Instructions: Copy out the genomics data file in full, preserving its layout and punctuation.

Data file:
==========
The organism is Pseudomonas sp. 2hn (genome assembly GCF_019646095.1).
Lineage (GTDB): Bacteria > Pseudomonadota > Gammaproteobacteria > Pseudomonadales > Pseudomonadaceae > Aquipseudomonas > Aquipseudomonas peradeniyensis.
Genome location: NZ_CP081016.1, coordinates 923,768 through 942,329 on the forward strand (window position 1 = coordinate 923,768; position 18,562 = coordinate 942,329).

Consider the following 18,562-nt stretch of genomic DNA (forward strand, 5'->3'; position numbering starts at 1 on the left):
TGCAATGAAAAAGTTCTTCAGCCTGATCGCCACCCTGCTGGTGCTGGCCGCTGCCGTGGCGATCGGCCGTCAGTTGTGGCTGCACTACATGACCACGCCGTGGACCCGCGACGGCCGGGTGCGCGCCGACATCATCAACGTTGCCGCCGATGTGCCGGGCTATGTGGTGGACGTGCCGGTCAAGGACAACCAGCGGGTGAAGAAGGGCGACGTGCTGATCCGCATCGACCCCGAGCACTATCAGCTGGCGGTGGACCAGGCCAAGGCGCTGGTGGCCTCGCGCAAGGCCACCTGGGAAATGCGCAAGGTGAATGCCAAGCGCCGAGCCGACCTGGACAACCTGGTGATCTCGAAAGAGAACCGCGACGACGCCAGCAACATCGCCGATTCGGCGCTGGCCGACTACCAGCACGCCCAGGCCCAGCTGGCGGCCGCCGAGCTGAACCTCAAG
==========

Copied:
The organism is Pseudomonas sp. 2hn (genome assembly GCF_019646095.1).
Lineage (GTDB): Bacteria > Pseudomonadota > Gammaproteobacteria > Pseudomonadales > Pseudomonadaceae > Aquipseudomonas > Aquipseudomonas peradeniyensis.
Genome location: NZ_CP081016.1, coordinates 923,768 through 942,329 on the forward strand (window position 1 = coordinate 923,768; position 18,562 = coordinate 942,329).

Consider the following 18,562-nt stretch of genomic DNA (forward strand, 5'->3'; position numbering starts at 1 on the left):
TGCAATGAAAAAGTTCTTCAGCCTGATCGCCACCCTGCTGGTGCTGGCCGCTGCCGTGGCGATCGGCCGTCAGTTGTGGCTGCACTACATGACCACGCCGTGGACCCGCGACGGCCGGGTGCGCGCCGACATCATCAACGTTGCCGCCGATGTGCCGGGCTATGTGGTGGACGTGCCGGTCAAGGACAACCAGCGGGTGAAGAAGGGCGACGTGCTGATCCGCATCGACCCCGAGCACTATCAGCTGGCGGTGGACCAGGCCAAGGCGCTGGTGGCCTCGCGCAAGGCCACCTGGGAAATGCGCAAGGTGAATGCCAAGCGCCGAGCCGACCTGGACAACCTGGTGATCTCGAAAGAGAACCGCGACGACGCCAGCAACATCGCCGATTCGGCGCTGGCCGACTACCAGCACGCCCAGGCCCAGCTGGCGGCCGCCGAGCTGAACCTCAAG